Article Abstract

Comparative study of anatomic lung resection by robotic vs. video-assisted thoracoscopic surgery

Authors: Lingling Huang, Yaxing Shen, Mark Onaitis


Background: Comparative studies of robotic lung resection are limited. Our study aims to compare short-term and long-term outcomes of anatomic lung resection by robotic or video-assisted thoracoscopic surgery (VATS) from a single surgeon experienced in both approaches.
Methods: A retrospective analysis of consecutive anatomic lung resections by robot or VATS was performed to compare perioperative characteristics and long-term survival.
Results: From December 2010 to June 2015, 61 patients underwent robotic surgery, and 105 patients underwent VATS. Patient demographics were similar except that the VATS group had higher percentage of diabetic patients (robotic 14.75% vs. VATS 30.48%, P=0.0258) and a slightly lower percentage of patients with previous cancer history (robotic 57.38% vs. VATS 40.95%, P=0.0409). The robotic group had a higher rate of prolonged air leak ≥7 d (robotic 14.75% vs. VATS 3.81%; P=0.0161), and a modestly longer length of hospital stay (robotic median of 4.0 days vs. VATS median of 3.0 days, P=0.0123). Other postoperative complications, mortality, nodal upstaging and conversion rate were similar. Disease-free survival was not different. The robotic group appeared to have slightly better overall survival, however, this observation was confounded by a lower percentage of diabetic patients in this group. Further analysis has demonstrated that in non-diabetic patients who underwent either surgery, the overall survival remained similar. The same observation was also made in diabetic patients.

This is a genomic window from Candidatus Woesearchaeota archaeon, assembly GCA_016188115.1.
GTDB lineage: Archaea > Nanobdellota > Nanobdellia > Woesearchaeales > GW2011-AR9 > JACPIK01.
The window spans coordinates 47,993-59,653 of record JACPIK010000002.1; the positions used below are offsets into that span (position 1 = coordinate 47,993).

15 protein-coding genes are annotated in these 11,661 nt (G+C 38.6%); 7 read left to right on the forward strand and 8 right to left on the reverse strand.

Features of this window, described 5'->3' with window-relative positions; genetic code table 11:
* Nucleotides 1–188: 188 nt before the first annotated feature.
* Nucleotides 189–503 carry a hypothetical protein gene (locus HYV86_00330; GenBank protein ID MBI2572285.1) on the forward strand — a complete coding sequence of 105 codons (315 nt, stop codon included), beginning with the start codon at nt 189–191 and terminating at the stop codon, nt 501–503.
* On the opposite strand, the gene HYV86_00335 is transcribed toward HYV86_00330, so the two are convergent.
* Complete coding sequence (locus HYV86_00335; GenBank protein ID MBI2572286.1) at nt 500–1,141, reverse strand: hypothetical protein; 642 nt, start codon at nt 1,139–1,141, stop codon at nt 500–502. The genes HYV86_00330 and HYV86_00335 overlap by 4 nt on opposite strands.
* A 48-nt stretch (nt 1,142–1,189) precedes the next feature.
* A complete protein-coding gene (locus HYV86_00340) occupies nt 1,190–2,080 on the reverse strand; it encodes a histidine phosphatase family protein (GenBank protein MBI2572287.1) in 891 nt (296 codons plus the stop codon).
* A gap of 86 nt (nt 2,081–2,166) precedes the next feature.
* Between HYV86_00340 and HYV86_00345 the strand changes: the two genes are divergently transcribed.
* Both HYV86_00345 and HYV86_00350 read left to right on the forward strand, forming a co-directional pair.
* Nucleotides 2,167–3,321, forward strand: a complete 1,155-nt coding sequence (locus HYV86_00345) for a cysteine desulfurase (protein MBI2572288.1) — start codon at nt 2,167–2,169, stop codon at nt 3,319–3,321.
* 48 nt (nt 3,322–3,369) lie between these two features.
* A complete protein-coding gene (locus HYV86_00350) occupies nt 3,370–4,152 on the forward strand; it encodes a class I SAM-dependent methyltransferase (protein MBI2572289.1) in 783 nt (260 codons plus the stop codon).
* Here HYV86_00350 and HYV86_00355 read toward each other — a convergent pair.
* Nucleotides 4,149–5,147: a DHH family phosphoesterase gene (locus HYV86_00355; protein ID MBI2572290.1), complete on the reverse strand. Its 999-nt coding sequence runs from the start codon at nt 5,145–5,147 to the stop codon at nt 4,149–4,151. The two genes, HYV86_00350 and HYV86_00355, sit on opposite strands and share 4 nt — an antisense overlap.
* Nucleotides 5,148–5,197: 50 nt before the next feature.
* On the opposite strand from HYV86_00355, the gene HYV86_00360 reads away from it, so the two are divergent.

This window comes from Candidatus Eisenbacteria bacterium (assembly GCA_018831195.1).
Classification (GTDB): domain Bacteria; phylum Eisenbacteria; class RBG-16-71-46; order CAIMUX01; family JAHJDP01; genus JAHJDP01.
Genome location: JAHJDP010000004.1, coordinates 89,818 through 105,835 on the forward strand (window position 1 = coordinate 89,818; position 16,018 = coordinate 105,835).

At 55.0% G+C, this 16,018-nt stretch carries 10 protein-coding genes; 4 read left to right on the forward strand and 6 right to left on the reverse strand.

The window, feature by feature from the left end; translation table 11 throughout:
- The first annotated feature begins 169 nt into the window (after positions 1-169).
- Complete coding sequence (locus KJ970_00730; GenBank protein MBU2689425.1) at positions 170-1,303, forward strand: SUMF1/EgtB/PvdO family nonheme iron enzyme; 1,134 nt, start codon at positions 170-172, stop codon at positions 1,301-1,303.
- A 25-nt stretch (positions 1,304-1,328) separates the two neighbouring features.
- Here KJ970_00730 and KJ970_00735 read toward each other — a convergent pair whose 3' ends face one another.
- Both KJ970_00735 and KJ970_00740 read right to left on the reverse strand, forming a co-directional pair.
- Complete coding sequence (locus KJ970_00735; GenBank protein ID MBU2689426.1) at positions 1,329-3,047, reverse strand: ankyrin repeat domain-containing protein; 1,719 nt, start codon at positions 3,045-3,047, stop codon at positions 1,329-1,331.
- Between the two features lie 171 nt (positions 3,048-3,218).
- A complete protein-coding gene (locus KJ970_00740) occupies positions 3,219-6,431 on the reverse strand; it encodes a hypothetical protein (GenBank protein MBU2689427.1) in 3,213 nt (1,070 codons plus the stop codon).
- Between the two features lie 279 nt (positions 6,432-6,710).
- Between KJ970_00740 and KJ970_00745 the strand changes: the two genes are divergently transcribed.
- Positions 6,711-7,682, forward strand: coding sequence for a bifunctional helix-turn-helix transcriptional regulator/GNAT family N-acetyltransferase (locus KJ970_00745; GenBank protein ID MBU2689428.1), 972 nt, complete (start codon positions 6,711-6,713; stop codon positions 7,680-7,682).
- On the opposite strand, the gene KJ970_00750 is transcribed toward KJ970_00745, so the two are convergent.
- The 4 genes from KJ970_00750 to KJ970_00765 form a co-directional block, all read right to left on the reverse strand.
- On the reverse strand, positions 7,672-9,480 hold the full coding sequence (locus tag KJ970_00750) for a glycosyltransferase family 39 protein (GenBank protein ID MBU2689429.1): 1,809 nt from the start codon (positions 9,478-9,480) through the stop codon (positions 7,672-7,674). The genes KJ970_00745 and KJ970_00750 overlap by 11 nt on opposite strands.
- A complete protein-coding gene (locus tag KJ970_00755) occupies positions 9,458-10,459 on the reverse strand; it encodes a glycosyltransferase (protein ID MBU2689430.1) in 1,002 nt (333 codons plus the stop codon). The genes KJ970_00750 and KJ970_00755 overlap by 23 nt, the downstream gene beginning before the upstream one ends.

Conclusions: Robotic anatomic lung resection appears to be associated with a higher rate of prolonged air leak (≥7 d), and resulting slightly longer length of hospital stay than VATS. Within the same follow-up period, both the disease-free survival and the overall survival are similar.